People have been peering into microscopes for more than 150 years to get a close-up look at the natural world, and the devices have become increasingly sophisticated. But existing microscopes run into problems when magnifying samples that are larger than a few hairs' diameter. They cannot capture the samples' internal details three-dimensionally.

A medical pathologist, Kerschmann encountered this problem firsthand about 15 years ago, when he was working at the Wellman Laboratories of Photomedicine at Massachusetts General Hospital in Boston. The lab was developing a laser treatment for the inflated blood vessels that cause unsightly skin imperfections such as port wine stains and spider veins. Kerschmann's task was to determine the specific laser energy and pulse length that would collapse the blood vessels without damaging collagen, the protein that gives skin its elasticity.

Doctors would take skin samples from volunteers, then Kerschmann would embed them in
wax and slice them into paper-thin sections. He then examined each section under a microscope to see where in the branching network of blood vessels the laser hit first. But Kerschmann was soon frustrated. The 2-D world he was seeing through existing scopes could not help him answer what was essentially a 3-D problem.

"I couldn't get a good look at them," he recounts. "You see the round cross sections through each of the the vessels, but they don't tell you much about how the vessels interconnect and branch."

It was possible, Kerschmann knew, to generate a composite 3-D computer image that would reflect all the individual sections of his sample. But he also knew that the cutting process so distorts and damages the slices that piecing them back together afterward would create a grossly inaccurate picture. It would be like slicing up a soft loaf of bread, then gluing the squashed slices back together and assuming you'd reconstructed the shape of the original loaf.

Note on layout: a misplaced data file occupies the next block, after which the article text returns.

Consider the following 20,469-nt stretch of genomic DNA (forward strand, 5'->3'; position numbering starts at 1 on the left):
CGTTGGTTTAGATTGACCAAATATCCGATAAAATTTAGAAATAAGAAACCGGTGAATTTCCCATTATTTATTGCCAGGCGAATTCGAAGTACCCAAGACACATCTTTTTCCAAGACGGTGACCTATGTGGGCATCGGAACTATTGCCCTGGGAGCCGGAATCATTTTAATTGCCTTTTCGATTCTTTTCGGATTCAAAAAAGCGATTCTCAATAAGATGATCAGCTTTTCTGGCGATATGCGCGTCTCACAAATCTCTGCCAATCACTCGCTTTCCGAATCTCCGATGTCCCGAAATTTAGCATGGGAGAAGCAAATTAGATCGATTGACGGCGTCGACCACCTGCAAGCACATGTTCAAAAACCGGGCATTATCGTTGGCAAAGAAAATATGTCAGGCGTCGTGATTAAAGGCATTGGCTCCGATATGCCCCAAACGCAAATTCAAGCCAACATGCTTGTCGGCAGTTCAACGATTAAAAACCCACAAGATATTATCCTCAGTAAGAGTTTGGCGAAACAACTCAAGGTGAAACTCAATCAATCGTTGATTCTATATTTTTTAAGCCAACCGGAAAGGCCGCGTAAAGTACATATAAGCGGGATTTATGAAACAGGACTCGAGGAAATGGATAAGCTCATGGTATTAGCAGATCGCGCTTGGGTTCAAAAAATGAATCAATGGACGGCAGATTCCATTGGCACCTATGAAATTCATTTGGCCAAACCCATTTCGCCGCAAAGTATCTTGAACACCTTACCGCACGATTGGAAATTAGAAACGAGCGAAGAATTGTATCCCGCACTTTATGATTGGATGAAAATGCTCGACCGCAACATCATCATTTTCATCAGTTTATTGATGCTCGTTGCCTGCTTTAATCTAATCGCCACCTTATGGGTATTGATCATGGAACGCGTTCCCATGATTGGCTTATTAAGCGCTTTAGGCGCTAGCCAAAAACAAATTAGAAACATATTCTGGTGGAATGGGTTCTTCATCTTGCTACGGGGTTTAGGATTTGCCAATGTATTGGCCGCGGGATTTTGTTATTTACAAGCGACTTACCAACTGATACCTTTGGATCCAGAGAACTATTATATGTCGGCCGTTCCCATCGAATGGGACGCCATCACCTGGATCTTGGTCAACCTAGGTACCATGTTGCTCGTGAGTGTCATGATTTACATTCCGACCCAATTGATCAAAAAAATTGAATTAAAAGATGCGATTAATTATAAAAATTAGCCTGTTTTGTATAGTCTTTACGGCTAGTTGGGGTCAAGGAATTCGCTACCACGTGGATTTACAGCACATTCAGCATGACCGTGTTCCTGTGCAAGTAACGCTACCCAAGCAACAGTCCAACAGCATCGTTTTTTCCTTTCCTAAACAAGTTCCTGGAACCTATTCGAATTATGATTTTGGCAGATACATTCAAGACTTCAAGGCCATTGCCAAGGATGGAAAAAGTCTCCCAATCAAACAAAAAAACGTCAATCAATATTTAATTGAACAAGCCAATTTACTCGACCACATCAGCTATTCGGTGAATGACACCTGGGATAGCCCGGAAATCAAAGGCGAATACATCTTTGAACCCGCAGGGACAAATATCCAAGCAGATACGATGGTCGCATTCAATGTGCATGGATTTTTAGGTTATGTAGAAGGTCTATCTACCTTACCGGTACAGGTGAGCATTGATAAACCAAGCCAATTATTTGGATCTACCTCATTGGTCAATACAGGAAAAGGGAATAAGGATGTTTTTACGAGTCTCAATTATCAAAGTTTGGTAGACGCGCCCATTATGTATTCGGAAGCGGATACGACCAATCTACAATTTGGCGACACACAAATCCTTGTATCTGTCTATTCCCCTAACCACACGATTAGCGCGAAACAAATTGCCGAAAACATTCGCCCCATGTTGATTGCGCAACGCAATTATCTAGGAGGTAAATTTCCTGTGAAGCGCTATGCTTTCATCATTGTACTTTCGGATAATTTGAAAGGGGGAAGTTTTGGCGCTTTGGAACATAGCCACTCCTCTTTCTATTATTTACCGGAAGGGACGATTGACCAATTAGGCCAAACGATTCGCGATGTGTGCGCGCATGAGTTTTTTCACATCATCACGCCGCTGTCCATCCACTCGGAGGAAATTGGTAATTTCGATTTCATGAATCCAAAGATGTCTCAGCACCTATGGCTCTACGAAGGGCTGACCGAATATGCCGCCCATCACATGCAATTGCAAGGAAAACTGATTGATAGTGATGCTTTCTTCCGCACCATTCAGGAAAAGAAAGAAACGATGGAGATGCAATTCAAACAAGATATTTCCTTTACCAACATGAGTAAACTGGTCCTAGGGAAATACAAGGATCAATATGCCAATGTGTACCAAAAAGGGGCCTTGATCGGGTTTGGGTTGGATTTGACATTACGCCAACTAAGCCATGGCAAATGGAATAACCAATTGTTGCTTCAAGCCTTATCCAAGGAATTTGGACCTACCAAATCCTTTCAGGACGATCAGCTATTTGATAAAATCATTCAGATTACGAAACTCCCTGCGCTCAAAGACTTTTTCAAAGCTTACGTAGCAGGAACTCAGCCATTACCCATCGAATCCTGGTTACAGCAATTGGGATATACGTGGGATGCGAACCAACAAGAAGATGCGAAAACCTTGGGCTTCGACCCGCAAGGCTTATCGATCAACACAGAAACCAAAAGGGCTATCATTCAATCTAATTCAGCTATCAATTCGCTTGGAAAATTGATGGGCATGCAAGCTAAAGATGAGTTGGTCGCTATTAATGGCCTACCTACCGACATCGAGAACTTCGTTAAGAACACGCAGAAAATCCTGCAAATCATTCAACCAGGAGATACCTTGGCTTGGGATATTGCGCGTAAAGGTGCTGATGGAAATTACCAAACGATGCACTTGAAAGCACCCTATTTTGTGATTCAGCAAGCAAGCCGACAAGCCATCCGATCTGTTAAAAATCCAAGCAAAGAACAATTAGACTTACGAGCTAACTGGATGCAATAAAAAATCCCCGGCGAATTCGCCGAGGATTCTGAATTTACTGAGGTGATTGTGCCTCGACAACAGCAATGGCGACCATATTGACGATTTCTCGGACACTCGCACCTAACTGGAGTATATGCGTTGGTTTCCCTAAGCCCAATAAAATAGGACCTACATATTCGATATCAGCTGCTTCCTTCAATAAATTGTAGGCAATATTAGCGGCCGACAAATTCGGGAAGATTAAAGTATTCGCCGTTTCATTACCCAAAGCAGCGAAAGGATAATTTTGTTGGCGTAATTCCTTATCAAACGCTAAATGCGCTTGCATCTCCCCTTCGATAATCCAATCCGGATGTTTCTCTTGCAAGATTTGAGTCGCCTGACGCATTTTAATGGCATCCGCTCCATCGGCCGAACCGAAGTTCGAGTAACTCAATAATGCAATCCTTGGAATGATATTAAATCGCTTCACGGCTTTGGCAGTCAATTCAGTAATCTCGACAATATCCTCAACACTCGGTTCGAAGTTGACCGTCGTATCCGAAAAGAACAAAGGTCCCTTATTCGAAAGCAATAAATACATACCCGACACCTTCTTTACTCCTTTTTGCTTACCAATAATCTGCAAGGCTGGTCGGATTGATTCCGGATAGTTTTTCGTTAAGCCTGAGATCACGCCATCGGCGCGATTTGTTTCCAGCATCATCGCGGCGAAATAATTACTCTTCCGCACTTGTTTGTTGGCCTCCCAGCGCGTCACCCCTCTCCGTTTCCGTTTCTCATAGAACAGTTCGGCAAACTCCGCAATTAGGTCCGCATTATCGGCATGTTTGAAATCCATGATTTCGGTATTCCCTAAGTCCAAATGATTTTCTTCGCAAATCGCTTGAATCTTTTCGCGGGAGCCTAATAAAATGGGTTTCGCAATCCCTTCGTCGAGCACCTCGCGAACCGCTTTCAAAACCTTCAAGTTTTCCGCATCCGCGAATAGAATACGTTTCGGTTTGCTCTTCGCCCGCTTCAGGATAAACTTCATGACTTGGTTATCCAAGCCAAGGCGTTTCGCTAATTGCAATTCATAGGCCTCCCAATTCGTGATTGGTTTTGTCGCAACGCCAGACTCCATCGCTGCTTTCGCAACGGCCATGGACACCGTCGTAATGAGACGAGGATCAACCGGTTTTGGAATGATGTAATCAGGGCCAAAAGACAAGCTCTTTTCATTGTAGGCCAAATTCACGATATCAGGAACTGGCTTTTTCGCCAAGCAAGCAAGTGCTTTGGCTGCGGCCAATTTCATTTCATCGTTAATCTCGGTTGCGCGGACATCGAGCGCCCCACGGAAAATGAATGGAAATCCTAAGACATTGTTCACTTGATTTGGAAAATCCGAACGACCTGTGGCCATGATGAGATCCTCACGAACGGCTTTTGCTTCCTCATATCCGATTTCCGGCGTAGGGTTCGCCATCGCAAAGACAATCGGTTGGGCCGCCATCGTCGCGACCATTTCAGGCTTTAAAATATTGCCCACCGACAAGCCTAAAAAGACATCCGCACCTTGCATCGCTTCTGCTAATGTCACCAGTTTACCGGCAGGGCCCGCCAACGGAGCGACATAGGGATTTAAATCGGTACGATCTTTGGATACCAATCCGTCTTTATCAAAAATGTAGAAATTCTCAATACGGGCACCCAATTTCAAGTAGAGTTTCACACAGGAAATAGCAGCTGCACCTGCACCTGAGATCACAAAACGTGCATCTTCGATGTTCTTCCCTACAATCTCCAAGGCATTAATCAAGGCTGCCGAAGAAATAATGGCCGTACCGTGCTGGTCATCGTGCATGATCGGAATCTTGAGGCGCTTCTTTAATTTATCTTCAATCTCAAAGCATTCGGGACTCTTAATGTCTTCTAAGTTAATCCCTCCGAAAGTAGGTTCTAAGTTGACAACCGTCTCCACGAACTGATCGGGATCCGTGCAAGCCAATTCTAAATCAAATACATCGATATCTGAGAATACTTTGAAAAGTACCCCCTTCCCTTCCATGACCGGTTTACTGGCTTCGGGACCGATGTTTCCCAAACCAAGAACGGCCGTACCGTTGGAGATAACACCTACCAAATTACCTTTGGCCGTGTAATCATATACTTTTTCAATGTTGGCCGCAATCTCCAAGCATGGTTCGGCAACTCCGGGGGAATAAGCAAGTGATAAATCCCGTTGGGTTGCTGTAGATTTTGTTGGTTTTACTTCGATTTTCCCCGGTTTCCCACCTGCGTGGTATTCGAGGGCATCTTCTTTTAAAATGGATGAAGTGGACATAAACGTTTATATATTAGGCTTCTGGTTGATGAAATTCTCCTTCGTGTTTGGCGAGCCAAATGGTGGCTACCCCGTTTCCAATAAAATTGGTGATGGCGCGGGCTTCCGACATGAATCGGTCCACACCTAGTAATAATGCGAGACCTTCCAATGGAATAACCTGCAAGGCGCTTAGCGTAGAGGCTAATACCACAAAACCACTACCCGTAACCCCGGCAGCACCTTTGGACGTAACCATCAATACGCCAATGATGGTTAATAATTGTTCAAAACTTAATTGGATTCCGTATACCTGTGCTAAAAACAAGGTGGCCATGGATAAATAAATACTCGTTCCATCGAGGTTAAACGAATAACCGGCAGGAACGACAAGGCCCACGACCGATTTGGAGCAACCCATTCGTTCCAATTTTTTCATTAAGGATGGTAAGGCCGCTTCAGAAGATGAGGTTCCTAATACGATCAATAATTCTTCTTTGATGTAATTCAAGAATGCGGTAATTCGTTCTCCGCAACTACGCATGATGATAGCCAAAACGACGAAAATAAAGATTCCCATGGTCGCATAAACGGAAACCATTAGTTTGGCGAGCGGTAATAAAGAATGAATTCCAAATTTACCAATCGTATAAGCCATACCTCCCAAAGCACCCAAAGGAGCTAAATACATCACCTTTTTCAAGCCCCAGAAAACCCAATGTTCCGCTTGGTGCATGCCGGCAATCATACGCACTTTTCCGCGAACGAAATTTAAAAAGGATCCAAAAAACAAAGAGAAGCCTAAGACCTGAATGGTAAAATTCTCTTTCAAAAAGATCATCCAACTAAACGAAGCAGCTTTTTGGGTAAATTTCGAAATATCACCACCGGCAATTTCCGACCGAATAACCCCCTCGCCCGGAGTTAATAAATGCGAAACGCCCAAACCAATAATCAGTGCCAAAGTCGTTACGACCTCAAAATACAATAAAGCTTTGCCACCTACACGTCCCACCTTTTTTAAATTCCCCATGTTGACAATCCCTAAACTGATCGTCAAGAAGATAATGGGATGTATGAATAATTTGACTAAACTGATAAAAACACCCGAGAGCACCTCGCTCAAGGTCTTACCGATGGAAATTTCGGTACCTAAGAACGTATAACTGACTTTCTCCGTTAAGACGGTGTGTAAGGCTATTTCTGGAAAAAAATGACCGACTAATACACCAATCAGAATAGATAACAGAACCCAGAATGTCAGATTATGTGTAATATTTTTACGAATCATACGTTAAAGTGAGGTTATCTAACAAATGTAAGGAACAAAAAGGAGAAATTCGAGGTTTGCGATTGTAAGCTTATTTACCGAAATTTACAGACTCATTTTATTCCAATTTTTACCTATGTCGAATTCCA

Kerschmann eventually figured out a way to get around the cutting problem. Instead of dicing up an object at the outset and placing it on hundreds of glass slides -- the traditional method -- he decided to alternate imaging and cutting the object in a sequential process that is ultimately more precise.

Kerschmann usually begins his process with a sample about the size of a pencil eraser. It is stained with fluorescent dyes and embedded in hard black plastic. He then clamps it to his microscope. The scope shoots laser light through the sample, which excites the fluorescent dyes. A digital camera captures the image, and then a blade slices off the sample's outer layer. That layer, which has been damaged by the cutting, is discarded; the rest of the sample, however, remains intact. Next, the sample's freshly exposed layer is imaged; then it too is removed. As this two-part process is repeated over and over, the sample slowly shrinks until there is nothing left of it. What is left, however, are the 1,000 or so images of each of its layers, stored on a computer. A software program compiles them into a single, luxuriously detailed, three-dimensional view of the original sample.